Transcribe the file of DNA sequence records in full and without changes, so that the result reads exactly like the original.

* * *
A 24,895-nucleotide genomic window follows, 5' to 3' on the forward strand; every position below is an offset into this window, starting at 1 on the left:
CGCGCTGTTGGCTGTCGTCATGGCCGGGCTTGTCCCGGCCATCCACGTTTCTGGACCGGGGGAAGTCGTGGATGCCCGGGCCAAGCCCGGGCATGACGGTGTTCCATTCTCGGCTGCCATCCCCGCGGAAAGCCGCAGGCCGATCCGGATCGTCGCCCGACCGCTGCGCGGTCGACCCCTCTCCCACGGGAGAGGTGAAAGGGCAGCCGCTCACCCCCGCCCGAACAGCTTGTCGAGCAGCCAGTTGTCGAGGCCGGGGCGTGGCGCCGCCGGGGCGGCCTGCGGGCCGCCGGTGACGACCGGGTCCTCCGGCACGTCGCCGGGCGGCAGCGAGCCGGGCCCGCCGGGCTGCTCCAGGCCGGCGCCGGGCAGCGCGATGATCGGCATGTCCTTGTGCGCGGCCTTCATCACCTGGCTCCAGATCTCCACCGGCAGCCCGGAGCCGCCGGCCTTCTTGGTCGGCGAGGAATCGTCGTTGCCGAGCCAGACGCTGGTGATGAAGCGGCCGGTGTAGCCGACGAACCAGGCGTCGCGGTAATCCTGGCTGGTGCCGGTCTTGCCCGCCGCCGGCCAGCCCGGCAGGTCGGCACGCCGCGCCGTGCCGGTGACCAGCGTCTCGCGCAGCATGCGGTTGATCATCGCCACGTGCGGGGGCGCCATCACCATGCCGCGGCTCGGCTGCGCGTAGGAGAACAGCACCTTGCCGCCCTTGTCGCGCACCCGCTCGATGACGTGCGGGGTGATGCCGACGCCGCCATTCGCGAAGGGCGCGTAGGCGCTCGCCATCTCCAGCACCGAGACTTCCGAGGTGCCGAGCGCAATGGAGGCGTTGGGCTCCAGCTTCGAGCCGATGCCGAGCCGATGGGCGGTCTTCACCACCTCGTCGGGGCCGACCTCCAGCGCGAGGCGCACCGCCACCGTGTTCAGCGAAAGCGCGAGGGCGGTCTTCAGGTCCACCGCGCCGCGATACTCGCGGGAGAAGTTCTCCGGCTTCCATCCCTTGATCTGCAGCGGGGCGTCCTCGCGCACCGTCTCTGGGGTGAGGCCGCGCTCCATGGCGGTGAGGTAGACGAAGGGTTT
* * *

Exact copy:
A 24,895-nucleotide genomic window follows, 5' to 3' on the forward strand; every position below is an offset into this window, starting at 1 on the left:
CGCGCTGTTGGCTGTCGTCATGGCCGGGCTTGTCCCGGCCATCCACGTTTCTGGACCGGGGGAAGTCGTGGATGCCCGGGCCAAGCCCGGGCATGACGGTGTTCCATTCTCGGCTGCCATCCCCGCGGAAAGCCGCAGGCCGATCCGGATCGTCGCCCGACCGCTGCGCGGTCGACCCCTCTCCCACGGGAGAGGTGAAAGGGCAGCCGCTCACCCCCGCCCGAACAGCTTGTCGAGCAGCCAGTTGTCGAGGCCGGGGCGTGGCGCCGCCGGGGCGGCCTGCGGGCCGCCGGTGACGACCGGGTCCTCCGGCACGTCGCCGGGCGGCAGCGAGCCGGGCCCGCCGGGCTGCTCCAGGCCGGCGCCGGGCAGCGCGATGATCGGCATGTCCTTGTGCGCGGCCTTCATCACCTGGCTCCAGATCTCCACCGGCAGCCCGGAGCCGCCGGCCTTCTTGGTCGGCGAGGAATCGTCGTTGCCGAGCCAGACGCTGGTGATGAAGCGGCCGGTGTAGCCGACGAACCAGGCGTCGCGGTAATCCTGGCTGGTGCCGGTCTTGCCCGCCGCCGGCCAGCCCGGCAGGTCGGCACGCCGCGCCGTGCCGGTGACCAGCGTCTCGCGCAGCATGCGGTTGATCATCGCCACGTGCGGGGGCGCCATCACCATGCCGCGGCTCGGCTGCGCGTAGGAGAACAGCACCTTGCCGCCCTTGTCGCGCACCCGCTCGATGACGTGCGGGGTGATGCCGACGCCGCCATTCGCGAAGGGCGCGTAGGCGCTCGCCATCTCCAGCACCGAGACTTCCGAGGTGCCGAGCGCAATGGAGGCGTTGGGCTCCAGCTTCGAGCCGATGCCGAGCCGATGGGCGGTCTTCACCACCTCGTCGGGGCCGACCTCCAGCGCGAGGCGCACCGCCACCGTGTTCAGCGAAAGCGCGAGGGCGGTCTTCAGGTCCACCGCGCCGCGATACTCGCGGGAGAAGTTCTCCGGCTTCCATCCCTTGATCTGCAGCGGGGCGTCCTCGCGCACCGTCTCTGGGGTGAGGCCGCGCTCCATGGCGGTGAGGTAGACGAAGGGTTT